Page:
Mastering Space Utilization

Through collaboration, creativity and client input, Design Collaborative designs buildings that maximize space and support efficiency.
Apr 1, 2024
Heather Herron
Provided
Mastering Space Utilization

When Pizza Hut of Fort Wayne, owned by Freeland Group Restaurants, moved from its former headquarters to downtown Fort Wayne, company leaders wanted to make sure the new building was not only functional, but also welcoming.

“We wanted to create a space where we could remember the past, but move into the future,” says President/CEO Todd Hollman.

They sought the help of local architectural and engineering firm Design Collaborative. The team there came up with a design that meets the needs of Pizza Hut employees in a fun, creative way that promotes teamwork and efficiency. There are many factors to consider when designing a space, whether it’s brand new or being retrofitted, so the first step when working with a client is understanding exactly how the area will be used.

“We always encourage employee input, whether that’s through a survey, a town hall discussion or focus groups. We want to hear from the end user and find out their needs, what they find lacking or what they struggle with,” explains Design Collaborative Senior Architectural Graduate Kelly Shields.

Shields says the pandemic drastically changed how businesses think about their buildings. Some require more independent work from employees and need private workspaces. Others have adopted remote or hybrid policies and need to incorporate more technology to make that possible. And yet others need larger rooms for in-person collaboration.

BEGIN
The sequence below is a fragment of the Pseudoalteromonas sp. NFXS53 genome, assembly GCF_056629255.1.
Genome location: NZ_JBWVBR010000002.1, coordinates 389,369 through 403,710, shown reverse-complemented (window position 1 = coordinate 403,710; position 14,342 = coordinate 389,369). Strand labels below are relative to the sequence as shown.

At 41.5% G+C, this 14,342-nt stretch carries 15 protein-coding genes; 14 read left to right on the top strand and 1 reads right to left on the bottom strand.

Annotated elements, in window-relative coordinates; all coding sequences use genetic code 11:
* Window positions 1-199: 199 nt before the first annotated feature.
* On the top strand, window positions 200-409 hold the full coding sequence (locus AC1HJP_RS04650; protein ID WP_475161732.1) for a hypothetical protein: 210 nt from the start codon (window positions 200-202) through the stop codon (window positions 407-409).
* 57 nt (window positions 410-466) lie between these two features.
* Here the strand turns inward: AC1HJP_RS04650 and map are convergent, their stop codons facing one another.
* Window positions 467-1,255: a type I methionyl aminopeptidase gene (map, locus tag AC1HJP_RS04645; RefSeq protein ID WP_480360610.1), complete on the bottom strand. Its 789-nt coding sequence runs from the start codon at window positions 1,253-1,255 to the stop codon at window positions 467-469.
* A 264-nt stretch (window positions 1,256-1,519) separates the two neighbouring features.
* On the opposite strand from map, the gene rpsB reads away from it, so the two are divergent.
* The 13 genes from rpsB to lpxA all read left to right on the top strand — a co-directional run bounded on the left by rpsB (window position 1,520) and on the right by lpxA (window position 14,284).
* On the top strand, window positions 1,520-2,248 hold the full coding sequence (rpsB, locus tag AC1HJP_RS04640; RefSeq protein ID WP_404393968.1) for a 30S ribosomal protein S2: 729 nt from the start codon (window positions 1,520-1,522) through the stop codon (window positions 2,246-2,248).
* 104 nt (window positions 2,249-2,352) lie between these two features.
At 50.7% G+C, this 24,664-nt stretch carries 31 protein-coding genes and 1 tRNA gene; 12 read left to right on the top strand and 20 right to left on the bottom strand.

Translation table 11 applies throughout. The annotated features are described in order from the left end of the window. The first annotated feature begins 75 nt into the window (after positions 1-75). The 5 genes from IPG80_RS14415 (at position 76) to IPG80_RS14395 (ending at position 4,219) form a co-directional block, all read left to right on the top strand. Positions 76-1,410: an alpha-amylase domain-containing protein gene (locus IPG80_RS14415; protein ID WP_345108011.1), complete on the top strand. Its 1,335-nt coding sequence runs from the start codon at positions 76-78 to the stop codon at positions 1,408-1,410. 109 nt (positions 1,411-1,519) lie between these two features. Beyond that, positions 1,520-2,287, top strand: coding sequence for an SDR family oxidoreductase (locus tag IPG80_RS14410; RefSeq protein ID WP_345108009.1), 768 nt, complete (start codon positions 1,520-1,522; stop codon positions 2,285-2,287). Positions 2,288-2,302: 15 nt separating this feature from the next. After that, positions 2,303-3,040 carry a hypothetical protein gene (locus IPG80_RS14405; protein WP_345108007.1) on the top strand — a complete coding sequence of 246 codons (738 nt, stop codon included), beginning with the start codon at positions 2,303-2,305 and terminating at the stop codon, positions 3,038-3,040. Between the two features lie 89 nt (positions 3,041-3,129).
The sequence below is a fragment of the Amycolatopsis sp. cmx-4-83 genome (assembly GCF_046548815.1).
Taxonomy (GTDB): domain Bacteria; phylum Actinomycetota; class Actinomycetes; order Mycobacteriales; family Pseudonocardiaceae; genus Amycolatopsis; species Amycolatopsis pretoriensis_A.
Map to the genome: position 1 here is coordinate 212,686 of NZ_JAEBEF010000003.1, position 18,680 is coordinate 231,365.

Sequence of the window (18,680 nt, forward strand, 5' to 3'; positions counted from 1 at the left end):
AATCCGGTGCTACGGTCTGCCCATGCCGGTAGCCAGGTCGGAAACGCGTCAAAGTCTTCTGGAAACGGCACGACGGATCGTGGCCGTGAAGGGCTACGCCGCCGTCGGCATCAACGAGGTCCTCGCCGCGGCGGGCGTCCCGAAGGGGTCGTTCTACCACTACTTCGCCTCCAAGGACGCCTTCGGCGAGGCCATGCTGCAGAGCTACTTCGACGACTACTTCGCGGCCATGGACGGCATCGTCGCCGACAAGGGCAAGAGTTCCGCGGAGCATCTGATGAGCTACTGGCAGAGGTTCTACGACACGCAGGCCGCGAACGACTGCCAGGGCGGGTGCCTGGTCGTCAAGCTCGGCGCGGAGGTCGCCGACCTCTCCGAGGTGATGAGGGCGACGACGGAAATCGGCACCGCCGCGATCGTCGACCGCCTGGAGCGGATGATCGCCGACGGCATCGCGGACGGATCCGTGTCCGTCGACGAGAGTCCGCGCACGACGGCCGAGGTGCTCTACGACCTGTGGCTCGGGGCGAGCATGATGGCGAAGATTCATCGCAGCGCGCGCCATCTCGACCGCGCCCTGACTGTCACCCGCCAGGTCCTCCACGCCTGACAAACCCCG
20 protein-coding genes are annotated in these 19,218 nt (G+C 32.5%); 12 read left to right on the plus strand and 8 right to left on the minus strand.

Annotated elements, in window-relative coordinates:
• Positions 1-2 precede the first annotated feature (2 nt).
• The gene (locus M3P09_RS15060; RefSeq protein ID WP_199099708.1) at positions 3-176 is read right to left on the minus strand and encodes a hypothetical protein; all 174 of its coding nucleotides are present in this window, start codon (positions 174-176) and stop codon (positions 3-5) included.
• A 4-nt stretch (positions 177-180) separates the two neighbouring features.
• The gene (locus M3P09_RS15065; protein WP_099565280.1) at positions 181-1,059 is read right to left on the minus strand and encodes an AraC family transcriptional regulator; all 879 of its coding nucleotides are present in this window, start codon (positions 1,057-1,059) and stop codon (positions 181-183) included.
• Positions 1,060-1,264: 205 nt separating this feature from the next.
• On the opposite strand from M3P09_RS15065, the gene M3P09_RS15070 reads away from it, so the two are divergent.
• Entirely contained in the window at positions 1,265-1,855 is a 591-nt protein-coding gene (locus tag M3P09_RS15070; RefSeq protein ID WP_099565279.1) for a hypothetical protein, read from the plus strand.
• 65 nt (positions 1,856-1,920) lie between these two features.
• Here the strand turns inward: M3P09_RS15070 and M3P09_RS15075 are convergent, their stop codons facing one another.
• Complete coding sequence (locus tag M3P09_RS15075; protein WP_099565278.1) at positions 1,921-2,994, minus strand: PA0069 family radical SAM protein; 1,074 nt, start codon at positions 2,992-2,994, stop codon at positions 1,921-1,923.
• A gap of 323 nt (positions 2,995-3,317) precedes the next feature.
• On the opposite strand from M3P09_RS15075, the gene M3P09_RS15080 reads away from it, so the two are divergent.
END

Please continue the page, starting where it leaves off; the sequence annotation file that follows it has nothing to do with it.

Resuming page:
“Many times, we come up with areas that are multi-functional,” Shields says. “Flexible spaces will be used more, so those that can flow into each other and expand are great.”

It’s a good idea to keep the future in mind, too, says Hollman. As the company has expanded and added Dave’s Hot Chicken, it has needed to reimagine its headquarters. “We’ve made a lot of changes just in the four years we’ve been downtown,” he says. “We’re constantly thinking about how our current needs might evolve.”

Change doesn’t always have to lead to a big, expensive construction project. Sometimes it can be as simple as replacing furniture. 

“Instead of having a giant boardroom table that’s tethered to the ground, for example, you might have flexible furniture that can move around,” Shields says. “People may want to take their laptop and sit on a couch or at a counter, so we’re creating spaces that allow people to work in different settings. We’ve been more intentional about that than ever before. We work closely with our clients to ensure their spaces are inviting and functional at the same time.”

That’s why Hollman and his team chose to work with Design Collaborative, knowing that no matter how their needs change, they’ll be in good hands.

“We fell in love with Design Collaborative because of their people-first culture — we’re very much that way, so it was a logical choice. They helped with our vision of creating a place where people love coming to work,” he concludes. 

Design Collaborative

Address: 200 E. Main St., Suite 600, Fort Wayne, Indiana 46802

Phone: (260) 422-4241

Website: designcollaborative.com

Products & Services: Architecture, Mechanical Engineering, Electrical Engineering, Interior Design, Roofing & Building Envelope, Cost Estimating, Environmental Graphics, IT, Audio Visual & Security Systems, Facility Assessments, Feasibility Studies, Energy, Master Planning, Lighting Design, Programming, Visioning & Discovery, WELL Building Design

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